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Partner PostsWhat Is Proprietary Trading?

What Is Proprietary Trading?

If you don’t completely understand what proprietary trading is, that’s okay. You’re not alone. There’s a lot of confusion out there, even though the term itself isn’t particularly complicated.

Proprietary trading is simply trading that is done with a person or firm’s own money. That’s it. If you work for a company that trades and invests its own money rather than raising funds from outsiders, that’s proprietary trading. If you trade your own money through your own brokerage account, you’re engaging in proprietary trading.

So where’s the confusion?

Things get complicated because two very different types of financial companies engage in proprietary trading. For the sake of this article we’ll call them Wall Street prop trading firms and Main Street prop trading firms.

Wall Street Prop Trading Firms vs Main Street Prop Trading Firms

After the financial crisis of 2008, financial regulatory agencies implemented the Volcker Rule, which prohibited banks from proprietary trading so they could no longer trade bank funds in order to make a profit. Proprietary trading was not outlawed, it just moved to different firms.

These new proprietary trading firms are sort of like hedge funds, in the sense that they use sophisticated techniques to trade for profits, but they trade their own money rather than accepting money from clients. Wall Street style prop trading firms hire traders who often have advanced degrees or preternatural mathematical skills like Will in Good Will Hunting.

What I’m calling Main Street proprietary trading firms offer traders of any level of education or any background the ability to trade the firm’s capital. A Main Street prop firm will fund anyone who can prove they can turn a profit, and then split those profits with the trader according to a predetermined split percentage. How do you like them apples?

Benefits of Proprietary Trading

The benefit of joining a prop trading company, regardless of which type you join, is that you are trading someone else’s money. Unless you are already independently wealthy—in which case you should be on a beach somewhere not learning about proprietary trading—this means you’ll have a lot more capital at your disposal. More capital means the opportunity for more profits, and prop traders always receive a percentage of their profits.

Trading someone else’s money also means you won’t lose your own money in case things go wrong. If you fail, you’ll fail cheaply and won’t end up taking out a second mortgage on your home to cover your trading debts.

Main Street prop trading firms also provide a great opportunity to learn trading in a real trading environment without risking anything more than your sign-up fee. If you become a successful prop trader, you can also have the freedom to trade whenever you please from wherever in the world.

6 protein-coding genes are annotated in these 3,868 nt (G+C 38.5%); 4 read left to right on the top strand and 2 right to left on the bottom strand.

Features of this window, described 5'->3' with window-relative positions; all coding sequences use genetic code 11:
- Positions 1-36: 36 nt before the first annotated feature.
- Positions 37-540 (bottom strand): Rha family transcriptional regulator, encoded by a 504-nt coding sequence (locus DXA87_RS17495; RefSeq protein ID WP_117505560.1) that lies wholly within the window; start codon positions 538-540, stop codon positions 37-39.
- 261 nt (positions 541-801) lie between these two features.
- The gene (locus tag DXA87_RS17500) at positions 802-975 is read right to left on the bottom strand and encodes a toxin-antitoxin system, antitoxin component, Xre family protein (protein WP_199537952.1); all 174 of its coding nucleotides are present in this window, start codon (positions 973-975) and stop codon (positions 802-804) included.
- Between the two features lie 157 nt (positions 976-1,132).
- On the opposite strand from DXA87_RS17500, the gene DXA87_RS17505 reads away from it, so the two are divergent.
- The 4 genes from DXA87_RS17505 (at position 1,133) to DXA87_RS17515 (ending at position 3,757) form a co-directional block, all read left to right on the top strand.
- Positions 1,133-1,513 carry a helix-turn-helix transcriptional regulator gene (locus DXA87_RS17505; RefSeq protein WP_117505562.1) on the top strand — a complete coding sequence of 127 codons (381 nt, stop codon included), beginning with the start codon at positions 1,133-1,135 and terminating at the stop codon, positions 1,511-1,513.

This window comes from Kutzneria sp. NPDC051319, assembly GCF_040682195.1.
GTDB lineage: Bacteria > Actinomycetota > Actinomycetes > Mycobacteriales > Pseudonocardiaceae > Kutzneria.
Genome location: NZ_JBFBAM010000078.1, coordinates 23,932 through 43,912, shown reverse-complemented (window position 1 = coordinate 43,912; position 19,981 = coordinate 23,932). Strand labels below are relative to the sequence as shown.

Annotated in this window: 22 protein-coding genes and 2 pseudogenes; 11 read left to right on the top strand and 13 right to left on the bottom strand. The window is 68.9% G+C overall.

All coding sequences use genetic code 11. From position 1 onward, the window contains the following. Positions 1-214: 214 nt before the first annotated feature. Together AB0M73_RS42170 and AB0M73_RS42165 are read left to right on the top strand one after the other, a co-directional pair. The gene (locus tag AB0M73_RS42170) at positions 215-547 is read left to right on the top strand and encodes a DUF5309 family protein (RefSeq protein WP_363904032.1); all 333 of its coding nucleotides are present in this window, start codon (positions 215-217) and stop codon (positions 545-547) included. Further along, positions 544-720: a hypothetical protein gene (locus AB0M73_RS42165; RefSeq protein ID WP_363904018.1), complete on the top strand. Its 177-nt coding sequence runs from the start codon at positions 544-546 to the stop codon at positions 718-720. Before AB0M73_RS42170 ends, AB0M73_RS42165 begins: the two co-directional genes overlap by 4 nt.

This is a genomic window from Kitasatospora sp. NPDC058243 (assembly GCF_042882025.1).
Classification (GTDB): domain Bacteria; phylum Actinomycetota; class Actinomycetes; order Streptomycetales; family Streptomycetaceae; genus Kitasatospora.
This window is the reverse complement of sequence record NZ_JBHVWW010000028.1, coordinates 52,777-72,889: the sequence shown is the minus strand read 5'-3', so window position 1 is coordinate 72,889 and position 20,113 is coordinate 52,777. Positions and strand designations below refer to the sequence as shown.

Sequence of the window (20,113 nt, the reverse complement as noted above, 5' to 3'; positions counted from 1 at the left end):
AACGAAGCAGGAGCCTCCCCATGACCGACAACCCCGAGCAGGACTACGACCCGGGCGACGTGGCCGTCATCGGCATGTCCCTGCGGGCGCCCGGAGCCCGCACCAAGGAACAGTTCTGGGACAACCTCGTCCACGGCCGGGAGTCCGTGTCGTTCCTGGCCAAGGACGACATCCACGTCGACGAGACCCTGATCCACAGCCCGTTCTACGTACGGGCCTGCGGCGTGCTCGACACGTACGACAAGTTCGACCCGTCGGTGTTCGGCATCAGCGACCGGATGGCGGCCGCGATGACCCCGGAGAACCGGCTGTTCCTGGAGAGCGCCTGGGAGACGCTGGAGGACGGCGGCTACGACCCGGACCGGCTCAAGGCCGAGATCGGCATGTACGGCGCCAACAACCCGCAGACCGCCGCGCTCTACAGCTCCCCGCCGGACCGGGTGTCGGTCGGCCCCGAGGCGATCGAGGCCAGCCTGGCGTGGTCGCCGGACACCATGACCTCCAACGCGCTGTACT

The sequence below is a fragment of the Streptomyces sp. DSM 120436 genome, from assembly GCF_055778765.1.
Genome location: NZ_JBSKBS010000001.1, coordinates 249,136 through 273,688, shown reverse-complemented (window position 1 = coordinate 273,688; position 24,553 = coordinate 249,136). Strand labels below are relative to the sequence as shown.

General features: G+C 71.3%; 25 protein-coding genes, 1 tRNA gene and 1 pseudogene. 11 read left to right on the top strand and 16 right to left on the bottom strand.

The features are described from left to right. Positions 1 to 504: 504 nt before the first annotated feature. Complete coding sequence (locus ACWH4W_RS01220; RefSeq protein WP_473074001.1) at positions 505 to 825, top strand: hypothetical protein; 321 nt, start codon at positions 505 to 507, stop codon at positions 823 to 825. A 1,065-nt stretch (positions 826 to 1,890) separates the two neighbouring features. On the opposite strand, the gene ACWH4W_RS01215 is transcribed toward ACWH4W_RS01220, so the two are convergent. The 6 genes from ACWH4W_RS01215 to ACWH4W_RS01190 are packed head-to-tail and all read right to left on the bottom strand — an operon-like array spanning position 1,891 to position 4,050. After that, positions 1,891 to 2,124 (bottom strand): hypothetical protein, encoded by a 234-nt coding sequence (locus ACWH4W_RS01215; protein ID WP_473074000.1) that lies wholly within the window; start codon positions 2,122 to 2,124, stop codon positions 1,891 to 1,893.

Risks of Proprietary Trading

Proprietary trading, in any form, doesn’t allow for a lot of job security. If you’re trading a firm’s money, but consistently losing it, you won’t be trading with them for very long.

Wall Street style prop trading firms offer a little more security in that they pay you a salary plus a percentage of your profits. So even if you’re not making enormous profits, you can still pay your bills. However, even some successful Wall Street traders have been losing their jobs thanks to some unlikely competition—robots. Machines aren’t just replacing factory workers, they’re pushing out Wall Street traders too.

Main Street prop trading firms offer even less security. You’re technically a contractor, not an employee, so you can forget about health insurance or other benefits. The only money you’ll take home is a percentage of your profits, nothing else.

That can put you in a very tough spot, because the market doesn’t care if you need money to pay your electric bill. It won’t present you with good trading opportunities when you need to make some money. This causes many traders to take on too much risk, which can lead to disaster.

How to Become a Proprietary Trader

To become a trader for one of the big Wall Street type prop trading firms, you most likely will need a degree from an Ivy League-level school or you’ll need to be plucked from your janitor job after you solved one of the world’s most difficult math problems between broom sweeps.

That’s a slight exaggeration, but it is extremely difficult to join a Wall Street prop firm as a trader. You have to demonstrate extraordinary mathematical skills or an incredible understanding of computer science. That’s because many proprietary trading firms develop incredibly complex algorithms or automated trading systems to give them an advantage in the market.

It is quite a bit easier to become a Main Street style prop trader, but you will have to pay for the privilege. Main Street prop firms ask for either a one-time or monthly fee, and after you pay that fee you have to pass one or two trading challenges to prove that you can execute a profitable trading strategy and adhere to strict risk management rules.

If you can’t meet your profit targets or follow the firm’s trading rules, you lose your fee and have to pay for a new account and start all over. If you pass the challenges, you are funded to the amount you signed up for, which can be anywhere from $10K up to $1 million.

You can then trade that money and get a split of any profits you make, keeping up to 90%. If you lose money, that comes out of the firm’s pockets, not yours, but you’ll probably lose your account. You can also lose your account if you don’t continue abiding by the firm’s trading parameters.

Traders who abide by the rules and turn a profit can do very well for themselves, without putting much of their own money on the line.

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